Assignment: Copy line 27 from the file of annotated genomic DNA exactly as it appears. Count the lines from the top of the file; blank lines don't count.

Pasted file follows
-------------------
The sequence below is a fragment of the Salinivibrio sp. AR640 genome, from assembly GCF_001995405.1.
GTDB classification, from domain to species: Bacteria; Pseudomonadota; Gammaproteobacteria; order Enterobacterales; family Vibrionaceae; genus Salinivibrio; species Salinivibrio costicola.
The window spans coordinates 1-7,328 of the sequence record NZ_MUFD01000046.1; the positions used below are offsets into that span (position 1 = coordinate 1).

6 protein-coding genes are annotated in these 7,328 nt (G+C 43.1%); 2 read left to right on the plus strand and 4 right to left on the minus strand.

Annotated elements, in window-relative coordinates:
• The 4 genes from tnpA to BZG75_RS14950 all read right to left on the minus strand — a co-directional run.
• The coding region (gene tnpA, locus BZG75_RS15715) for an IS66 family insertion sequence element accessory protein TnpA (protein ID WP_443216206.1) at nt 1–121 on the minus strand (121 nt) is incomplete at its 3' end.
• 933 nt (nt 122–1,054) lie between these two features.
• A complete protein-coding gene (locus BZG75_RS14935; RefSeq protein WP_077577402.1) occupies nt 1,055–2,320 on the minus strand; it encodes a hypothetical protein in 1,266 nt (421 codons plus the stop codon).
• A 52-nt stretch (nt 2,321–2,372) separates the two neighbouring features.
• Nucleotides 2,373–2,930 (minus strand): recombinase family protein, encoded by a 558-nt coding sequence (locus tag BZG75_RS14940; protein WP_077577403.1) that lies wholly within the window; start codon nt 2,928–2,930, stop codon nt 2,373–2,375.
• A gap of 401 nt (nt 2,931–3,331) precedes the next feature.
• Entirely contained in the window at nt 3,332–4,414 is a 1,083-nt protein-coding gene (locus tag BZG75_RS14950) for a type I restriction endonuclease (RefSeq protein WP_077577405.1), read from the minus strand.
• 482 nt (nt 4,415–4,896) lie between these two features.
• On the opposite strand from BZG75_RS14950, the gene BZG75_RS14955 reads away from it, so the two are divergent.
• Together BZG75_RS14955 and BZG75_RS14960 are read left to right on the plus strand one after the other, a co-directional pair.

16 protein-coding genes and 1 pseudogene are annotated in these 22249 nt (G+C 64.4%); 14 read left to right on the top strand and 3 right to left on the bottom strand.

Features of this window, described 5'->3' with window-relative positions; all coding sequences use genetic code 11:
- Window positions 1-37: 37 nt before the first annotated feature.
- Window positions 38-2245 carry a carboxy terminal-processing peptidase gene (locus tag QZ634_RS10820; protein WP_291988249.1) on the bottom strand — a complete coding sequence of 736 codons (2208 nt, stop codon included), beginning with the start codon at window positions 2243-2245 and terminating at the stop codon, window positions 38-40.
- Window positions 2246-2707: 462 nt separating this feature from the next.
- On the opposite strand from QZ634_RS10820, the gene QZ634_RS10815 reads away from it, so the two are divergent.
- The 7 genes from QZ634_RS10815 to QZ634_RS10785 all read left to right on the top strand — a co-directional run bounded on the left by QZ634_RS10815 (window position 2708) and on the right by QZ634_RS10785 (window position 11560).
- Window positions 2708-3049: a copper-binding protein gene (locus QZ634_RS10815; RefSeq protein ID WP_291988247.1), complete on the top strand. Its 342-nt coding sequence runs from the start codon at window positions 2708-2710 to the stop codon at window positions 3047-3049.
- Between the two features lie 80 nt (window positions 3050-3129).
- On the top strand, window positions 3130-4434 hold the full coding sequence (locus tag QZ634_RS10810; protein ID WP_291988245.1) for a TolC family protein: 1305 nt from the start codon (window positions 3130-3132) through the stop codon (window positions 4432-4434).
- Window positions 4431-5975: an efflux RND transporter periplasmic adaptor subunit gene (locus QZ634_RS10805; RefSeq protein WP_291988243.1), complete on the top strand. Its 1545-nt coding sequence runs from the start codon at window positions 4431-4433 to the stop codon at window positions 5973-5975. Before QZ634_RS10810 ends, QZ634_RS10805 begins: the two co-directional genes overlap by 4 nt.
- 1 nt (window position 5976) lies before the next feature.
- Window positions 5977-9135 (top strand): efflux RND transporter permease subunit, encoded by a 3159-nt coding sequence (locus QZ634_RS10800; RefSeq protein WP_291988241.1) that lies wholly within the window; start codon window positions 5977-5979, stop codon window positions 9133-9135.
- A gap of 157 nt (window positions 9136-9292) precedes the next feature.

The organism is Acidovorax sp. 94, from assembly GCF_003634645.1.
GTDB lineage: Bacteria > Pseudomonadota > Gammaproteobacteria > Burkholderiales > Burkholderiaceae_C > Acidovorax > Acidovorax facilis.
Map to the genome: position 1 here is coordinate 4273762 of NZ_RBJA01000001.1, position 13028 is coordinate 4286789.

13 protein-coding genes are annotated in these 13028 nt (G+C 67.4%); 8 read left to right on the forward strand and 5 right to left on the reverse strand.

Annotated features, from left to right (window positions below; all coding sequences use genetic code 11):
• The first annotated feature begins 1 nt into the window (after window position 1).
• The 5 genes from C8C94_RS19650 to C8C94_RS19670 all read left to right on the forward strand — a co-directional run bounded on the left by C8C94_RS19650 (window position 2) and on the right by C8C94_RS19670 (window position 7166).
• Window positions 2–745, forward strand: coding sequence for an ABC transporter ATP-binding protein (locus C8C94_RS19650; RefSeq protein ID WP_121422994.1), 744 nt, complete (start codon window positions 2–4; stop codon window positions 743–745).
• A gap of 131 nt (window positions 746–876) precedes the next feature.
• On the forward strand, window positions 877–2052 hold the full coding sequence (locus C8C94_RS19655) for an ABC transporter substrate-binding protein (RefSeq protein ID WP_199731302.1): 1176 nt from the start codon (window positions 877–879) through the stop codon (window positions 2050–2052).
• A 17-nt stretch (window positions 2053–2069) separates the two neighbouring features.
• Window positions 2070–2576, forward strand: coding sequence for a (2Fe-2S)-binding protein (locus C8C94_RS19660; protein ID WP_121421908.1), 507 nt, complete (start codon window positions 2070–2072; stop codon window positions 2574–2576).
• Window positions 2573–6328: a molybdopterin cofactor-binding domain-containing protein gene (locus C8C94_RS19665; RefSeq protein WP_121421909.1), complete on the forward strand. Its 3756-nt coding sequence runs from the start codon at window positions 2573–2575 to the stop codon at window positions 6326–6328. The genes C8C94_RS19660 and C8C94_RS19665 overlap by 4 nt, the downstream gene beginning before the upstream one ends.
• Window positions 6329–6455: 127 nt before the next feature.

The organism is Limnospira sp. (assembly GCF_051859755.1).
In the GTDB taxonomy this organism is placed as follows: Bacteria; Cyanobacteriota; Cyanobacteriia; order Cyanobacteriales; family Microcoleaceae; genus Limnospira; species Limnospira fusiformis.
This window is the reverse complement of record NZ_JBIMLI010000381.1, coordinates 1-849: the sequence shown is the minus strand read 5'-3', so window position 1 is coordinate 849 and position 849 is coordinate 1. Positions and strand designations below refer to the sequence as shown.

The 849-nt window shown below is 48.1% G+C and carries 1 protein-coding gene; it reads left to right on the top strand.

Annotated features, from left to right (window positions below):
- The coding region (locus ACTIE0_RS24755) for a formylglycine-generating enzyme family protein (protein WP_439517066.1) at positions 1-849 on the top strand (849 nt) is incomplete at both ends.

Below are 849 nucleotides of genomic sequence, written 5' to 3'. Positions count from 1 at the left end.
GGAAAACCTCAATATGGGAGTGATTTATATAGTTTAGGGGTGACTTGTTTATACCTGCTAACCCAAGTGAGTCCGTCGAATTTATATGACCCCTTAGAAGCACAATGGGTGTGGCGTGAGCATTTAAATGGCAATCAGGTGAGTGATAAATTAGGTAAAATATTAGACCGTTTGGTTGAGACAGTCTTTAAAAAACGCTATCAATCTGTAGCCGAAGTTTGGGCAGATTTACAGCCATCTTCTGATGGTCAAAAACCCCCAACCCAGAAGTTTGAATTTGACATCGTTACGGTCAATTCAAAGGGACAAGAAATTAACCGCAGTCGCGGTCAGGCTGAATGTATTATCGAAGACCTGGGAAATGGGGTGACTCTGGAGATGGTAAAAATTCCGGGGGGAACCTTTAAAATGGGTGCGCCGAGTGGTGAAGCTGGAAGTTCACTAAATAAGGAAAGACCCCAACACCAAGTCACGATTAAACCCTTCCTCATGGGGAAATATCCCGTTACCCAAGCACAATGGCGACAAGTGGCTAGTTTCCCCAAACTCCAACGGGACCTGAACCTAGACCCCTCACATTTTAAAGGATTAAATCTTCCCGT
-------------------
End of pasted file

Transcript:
- Window positions 4431-5975: an efflux RND transporter periplasmic adaptor subunit gene (locus QZ634_RS10805; RefSeq protein WP_291988243.1), complete on the top strand. Its 1545-nt coding sequence runs from the start codon at window positions 4431-4433 to the stop codon at window positions 5973-5975. Before QZ634_RS10810 ends, QZ634_RS10805 begins: the two co-directional genes overlap by 4 nt.